Game Reviews


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| Catan Classic
| Catan Classic

The transition from tabletop to small screen is very much a double-edged sword for classic boardgame The Settlers of Catan.

On the one hand, an interactive tutorial where you’re walked through every detail of the game is extremely welcome. It eliminates all those teething problems everyone encounters and complains about whenever a new boardgame is unboxed at the dining room table.

On the other hand, you’re unlikely to get said Snakes and Ladders-loving friends gathered around an Android phone screen. And even if you do, the experience will never quite match the tactile delight of moving pieces and rolling dice.

The Catan’s out the bag

As a single-player experience, though, Catan is hard to fault. There’s a good reason the boardgame is held in such high regard by aficionados.

The aim of the game is to settle the island of Catan and make the most of its myriad resources, by reaching the required victory points first.

A roll of the virtual dice decides which of the tiles numbered 2 to 12 produce their wares each turn. With some statistically more likely to pay out more regularly than others (6 and 8 being well worth occupying), you’re unlikely to be able to cover all of them.

And that’s where trading comes into it. Rather than trying to wipe your opponents off the face of the screen, you have to co-operate with others to eventually triumph, while being careful not to give them too much of an advantage.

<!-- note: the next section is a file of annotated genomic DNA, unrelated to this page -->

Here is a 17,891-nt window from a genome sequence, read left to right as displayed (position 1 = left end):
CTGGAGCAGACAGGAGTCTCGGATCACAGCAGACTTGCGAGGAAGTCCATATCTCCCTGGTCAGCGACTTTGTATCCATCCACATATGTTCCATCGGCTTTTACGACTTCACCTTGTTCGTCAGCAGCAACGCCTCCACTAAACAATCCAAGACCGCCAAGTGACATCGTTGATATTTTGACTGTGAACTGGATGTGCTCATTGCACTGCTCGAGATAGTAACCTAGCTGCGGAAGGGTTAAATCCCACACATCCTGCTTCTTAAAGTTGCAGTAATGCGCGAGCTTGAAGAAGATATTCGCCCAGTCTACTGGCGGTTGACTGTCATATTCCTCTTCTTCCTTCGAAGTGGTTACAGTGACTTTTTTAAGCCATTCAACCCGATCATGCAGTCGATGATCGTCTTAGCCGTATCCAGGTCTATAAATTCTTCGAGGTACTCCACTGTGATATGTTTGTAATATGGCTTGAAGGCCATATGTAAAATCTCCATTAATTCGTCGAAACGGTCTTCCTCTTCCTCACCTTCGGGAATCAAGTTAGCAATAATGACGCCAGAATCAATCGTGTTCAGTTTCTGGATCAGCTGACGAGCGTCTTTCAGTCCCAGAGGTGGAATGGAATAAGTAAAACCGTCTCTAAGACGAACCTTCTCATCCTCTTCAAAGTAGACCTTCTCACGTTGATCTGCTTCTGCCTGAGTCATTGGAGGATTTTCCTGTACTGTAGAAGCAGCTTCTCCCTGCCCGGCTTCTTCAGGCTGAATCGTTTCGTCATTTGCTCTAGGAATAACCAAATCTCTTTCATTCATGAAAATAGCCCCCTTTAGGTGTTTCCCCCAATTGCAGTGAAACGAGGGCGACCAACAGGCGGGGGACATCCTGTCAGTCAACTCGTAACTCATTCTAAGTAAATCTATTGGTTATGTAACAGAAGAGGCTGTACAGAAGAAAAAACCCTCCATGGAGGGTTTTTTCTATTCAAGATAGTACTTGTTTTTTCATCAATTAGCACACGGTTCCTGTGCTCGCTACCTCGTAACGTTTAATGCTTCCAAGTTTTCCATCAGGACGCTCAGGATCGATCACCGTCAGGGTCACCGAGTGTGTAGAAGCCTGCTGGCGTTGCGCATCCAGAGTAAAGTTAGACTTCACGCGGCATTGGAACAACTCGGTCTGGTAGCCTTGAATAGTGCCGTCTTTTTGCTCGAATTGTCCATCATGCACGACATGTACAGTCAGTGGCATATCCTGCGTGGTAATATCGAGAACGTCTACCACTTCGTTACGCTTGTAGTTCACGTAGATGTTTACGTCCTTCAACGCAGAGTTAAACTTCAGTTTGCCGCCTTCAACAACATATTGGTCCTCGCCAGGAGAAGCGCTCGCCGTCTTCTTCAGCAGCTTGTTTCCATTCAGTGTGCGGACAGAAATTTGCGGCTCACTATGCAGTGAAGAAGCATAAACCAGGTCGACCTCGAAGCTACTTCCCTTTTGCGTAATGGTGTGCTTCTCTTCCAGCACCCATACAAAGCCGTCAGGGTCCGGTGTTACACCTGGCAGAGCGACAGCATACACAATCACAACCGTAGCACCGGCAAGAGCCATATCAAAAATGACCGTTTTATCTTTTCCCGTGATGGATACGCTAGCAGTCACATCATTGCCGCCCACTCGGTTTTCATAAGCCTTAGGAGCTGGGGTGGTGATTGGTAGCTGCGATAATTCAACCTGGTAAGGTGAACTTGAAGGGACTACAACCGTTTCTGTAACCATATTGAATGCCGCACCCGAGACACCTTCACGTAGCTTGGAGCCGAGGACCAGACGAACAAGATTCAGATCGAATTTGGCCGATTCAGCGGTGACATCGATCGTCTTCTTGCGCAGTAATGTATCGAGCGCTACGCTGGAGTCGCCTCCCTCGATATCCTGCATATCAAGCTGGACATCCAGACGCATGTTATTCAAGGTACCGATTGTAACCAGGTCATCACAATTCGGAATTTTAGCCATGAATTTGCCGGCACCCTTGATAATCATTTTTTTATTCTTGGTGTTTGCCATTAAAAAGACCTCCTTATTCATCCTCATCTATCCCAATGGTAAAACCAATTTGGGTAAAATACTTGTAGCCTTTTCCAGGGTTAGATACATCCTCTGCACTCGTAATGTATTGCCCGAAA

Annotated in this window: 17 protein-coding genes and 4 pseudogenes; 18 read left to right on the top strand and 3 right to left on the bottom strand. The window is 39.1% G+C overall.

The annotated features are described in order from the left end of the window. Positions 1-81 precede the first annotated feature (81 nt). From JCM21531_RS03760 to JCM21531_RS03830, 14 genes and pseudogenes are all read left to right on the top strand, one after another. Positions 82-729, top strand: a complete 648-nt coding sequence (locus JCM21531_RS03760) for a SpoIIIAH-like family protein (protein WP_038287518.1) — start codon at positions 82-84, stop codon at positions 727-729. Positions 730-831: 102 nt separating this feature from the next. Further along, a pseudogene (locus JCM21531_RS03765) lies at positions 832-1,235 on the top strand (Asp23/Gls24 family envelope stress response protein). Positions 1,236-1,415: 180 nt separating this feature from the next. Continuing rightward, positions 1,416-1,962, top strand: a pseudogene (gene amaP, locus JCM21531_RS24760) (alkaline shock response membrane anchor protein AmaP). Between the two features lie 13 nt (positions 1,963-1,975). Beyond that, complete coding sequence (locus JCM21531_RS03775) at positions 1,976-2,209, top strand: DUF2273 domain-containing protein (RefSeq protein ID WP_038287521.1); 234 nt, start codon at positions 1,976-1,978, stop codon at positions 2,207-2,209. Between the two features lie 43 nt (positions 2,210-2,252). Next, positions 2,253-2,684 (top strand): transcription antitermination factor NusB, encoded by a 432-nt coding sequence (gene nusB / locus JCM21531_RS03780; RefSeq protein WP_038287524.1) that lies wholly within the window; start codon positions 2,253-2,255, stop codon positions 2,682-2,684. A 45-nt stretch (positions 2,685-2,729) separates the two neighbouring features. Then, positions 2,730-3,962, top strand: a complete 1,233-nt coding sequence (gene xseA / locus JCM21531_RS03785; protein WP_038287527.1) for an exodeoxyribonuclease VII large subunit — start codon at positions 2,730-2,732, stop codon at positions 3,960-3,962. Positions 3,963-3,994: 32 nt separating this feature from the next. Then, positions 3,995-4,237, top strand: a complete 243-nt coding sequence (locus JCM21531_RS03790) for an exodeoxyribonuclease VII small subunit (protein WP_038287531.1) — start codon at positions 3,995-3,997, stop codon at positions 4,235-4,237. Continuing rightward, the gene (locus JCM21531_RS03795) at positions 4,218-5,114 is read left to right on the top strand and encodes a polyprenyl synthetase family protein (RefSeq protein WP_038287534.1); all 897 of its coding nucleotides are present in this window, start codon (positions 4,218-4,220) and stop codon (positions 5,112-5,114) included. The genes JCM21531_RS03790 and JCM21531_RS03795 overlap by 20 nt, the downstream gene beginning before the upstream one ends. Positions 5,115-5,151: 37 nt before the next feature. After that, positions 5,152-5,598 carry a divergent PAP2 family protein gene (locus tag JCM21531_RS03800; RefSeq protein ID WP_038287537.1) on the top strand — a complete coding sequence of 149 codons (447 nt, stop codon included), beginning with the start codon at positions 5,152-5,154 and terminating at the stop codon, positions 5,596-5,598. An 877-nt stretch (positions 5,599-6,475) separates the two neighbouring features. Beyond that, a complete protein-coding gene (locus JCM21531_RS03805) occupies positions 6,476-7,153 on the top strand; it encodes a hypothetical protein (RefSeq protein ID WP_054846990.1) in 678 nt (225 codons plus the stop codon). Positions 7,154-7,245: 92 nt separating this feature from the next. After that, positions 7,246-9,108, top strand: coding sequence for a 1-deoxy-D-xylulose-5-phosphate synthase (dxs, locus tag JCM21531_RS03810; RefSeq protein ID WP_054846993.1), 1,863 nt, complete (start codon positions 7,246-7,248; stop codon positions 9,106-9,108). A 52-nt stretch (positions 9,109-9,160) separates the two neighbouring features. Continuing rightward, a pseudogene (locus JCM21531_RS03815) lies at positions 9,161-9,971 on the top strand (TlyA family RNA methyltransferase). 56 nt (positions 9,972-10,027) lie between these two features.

Sadly, however, a lot of the fun of the boardgame is lost in translation to smartphone. Without the real-world banter and negotiation of trade - and despite the game's delicate balance remaining intact - the game loses a lot of its energy.

Although four players can pass the handset between them for a full game, it’s really not the same. And when you factor in the trading screen, it becomes just plain awkward.

No dice

It’s hard to see how a conversion of the venerable old game could have been done better or differently. Catan's presentation, for instance, is bright and colourful throughout, with a good sense of humour in the dialogue.

The game itself is a classic, but it remains at its best when played on a real table with real people.

Ultimately, this Android conversion may be better served as a taster for, or an introduction to, the boardgame than it is as an experience in its own right. But it is deep enough to scratch a strategy itch, and will still cause plenty of people to miss a stop or two when played on public transport.


With deep gameplay, a solid tutorial, and no two games playing out the same, Catan is easy to recommend for strategy fans